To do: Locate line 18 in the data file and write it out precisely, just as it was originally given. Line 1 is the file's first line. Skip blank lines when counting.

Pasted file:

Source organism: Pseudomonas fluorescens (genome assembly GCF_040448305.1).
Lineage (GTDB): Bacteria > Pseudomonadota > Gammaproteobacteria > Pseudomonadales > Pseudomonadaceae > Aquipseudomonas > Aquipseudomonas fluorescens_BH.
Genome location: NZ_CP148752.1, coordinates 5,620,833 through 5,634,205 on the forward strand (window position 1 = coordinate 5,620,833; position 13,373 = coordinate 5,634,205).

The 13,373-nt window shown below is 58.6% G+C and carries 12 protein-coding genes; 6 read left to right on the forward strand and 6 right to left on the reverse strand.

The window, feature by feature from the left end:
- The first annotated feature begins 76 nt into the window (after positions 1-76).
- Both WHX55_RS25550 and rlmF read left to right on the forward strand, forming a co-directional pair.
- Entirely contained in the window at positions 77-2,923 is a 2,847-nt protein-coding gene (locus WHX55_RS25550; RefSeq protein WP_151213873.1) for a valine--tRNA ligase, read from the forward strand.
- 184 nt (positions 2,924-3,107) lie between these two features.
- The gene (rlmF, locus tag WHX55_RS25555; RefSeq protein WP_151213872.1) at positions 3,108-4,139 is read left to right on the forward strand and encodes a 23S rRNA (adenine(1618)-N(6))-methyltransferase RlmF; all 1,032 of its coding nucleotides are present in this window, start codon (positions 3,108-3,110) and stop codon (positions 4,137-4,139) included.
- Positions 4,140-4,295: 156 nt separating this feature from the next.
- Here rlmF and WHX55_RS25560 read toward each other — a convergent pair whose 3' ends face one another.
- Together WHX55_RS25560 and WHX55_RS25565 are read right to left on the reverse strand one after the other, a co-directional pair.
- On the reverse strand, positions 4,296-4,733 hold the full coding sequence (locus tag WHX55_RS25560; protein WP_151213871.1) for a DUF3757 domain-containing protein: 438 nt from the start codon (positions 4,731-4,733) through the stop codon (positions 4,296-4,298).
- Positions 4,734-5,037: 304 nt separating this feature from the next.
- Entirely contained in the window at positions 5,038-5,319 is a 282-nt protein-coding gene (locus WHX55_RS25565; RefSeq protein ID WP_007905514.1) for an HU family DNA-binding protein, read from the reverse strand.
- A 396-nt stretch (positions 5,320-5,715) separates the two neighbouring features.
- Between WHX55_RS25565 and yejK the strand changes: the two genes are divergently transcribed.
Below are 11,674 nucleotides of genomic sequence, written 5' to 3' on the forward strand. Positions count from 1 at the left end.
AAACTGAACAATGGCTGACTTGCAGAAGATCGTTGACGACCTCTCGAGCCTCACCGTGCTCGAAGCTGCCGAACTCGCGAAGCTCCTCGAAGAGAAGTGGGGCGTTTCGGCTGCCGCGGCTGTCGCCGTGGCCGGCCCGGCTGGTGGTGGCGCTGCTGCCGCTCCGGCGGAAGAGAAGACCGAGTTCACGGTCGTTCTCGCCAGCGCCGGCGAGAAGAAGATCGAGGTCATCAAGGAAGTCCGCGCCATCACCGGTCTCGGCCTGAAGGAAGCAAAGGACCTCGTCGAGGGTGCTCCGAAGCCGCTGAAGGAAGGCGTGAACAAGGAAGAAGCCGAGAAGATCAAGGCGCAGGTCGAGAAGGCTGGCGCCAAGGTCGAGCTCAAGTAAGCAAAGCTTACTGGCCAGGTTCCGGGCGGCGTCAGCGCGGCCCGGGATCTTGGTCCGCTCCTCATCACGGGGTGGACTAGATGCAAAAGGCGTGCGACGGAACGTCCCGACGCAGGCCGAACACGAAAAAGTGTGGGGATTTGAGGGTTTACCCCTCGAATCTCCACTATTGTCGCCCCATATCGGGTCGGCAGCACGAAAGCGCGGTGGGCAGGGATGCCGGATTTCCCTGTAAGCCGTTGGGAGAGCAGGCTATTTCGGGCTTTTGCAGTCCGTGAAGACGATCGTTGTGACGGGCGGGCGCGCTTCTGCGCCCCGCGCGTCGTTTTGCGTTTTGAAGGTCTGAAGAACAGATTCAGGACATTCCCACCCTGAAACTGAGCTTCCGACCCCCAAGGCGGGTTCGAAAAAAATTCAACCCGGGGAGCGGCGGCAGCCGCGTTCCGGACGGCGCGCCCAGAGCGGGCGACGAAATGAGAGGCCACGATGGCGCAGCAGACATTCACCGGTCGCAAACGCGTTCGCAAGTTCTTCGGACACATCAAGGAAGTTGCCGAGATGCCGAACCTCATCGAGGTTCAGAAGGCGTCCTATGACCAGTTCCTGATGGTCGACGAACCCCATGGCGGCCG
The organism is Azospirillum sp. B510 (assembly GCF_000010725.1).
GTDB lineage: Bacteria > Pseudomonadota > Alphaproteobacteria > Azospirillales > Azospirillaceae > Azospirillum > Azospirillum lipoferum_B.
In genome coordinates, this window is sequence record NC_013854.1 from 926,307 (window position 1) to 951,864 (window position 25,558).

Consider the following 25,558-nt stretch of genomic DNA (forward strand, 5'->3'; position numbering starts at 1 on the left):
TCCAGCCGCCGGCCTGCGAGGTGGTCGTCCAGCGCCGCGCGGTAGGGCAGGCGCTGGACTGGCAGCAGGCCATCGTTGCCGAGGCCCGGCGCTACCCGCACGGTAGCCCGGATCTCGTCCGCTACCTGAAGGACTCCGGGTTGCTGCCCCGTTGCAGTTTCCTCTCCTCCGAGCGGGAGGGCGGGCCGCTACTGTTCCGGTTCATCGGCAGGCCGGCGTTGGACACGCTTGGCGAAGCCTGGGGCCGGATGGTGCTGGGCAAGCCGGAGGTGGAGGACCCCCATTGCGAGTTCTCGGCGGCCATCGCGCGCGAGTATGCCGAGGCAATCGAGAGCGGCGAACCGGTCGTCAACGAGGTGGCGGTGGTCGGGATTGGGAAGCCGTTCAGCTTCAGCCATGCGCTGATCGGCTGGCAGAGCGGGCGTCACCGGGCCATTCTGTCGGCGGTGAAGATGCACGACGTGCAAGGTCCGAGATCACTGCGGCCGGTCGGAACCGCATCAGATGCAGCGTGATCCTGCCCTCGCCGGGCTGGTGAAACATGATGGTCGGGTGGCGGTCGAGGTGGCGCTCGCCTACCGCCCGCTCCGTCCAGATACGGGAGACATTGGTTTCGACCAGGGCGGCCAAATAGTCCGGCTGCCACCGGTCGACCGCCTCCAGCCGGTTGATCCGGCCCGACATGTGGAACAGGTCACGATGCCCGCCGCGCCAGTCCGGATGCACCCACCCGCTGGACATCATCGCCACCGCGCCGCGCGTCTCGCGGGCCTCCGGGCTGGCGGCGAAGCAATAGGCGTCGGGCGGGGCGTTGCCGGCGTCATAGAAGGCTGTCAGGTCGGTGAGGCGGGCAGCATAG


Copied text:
- Between WHX55_RS25565 and yejK the strand changes: the two genes are divergently transcribed.